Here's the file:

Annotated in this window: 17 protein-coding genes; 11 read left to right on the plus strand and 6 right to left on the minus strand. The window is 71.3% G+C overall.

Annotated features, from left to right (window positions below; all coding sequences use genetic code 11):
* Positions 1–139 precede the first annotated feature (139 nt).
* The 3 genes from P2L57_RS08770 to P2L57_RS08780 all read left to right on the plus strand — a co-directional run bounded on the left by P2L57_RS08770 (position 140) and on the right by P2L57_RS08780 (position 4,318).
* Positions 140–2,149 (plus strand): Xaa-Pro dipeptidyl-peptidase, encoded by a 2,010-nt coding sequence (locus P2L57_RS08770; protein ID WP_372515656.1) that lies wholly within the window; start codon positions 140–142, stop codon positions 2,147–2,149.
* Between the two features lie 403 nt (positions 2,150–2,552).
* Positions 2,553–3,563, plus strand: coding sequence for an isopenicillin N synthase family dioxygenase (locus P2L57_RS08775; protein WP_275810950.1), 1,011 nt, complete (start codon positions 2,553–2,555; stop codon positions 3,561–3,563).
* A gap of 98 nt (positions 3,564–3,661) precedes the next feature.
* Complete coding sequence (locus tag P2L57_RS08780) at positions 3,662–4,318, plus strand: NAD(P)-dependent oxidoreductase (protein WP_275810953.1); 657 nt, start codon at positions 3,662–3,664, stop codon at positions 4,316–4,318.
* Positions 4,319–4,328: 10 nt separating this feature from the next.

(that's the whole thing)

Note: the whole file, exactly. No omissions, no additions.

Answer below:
Annotated in this window: 17 protein-coding genes; 11 read left to right on the plus strand and 6 right to left on the minus strand. The window is 71.3% G+C overall.

Annotated features, from left to right (window positions below; all coding sequences use genetic code 11):
* Positions 1–139 precede the first annotated feature (139 nt).
* The 3 genes from P2L57_RS08770 to P2L57_RS08780 all read left to right on the plus strand — a co-directional run bounded on the left by P2L57_RS08770 (position 140) and on the right by P2L57_RS08780 (position 4,318).
* Positions 140–2,149 (plus strand): Xaa-Pro dipeptidyl-peptidase, encoded by a 2,010-nt coding sequence (locus P2L57_RS08770; protein ID WP_372515656.1) that lies wholly within the window; start codon positions 140–142, stop codon positions 2,147–2,149.
* Between the two features lie 403 nt (positions 2,150–2,552).
* Positions 2,553–3,563, plus strand: coding sequence for an isopenicillin N synthase family dioxygenase (locus P2L57_RS08775; protein WP_275810950.1), 1,011 nt, complete (start codon positions 2,553–2,555; stop codon positions 3,561–3,563).
* A gap of 98 nt (positions 3,564–3,661) precedes the next feature.
* Complete coding sequence (locus tag P2L57_RS08780) at positions 3,662–4,318, plus strand: NAD(P)-dependent oxidoreductase (protein WP_275810953.1); 657 nt, start codon at positions 3,662–3,664, stop codon at positions 4,316–4,318.
* Positions 4,319–4,328: 10 nt separating this feature from the next.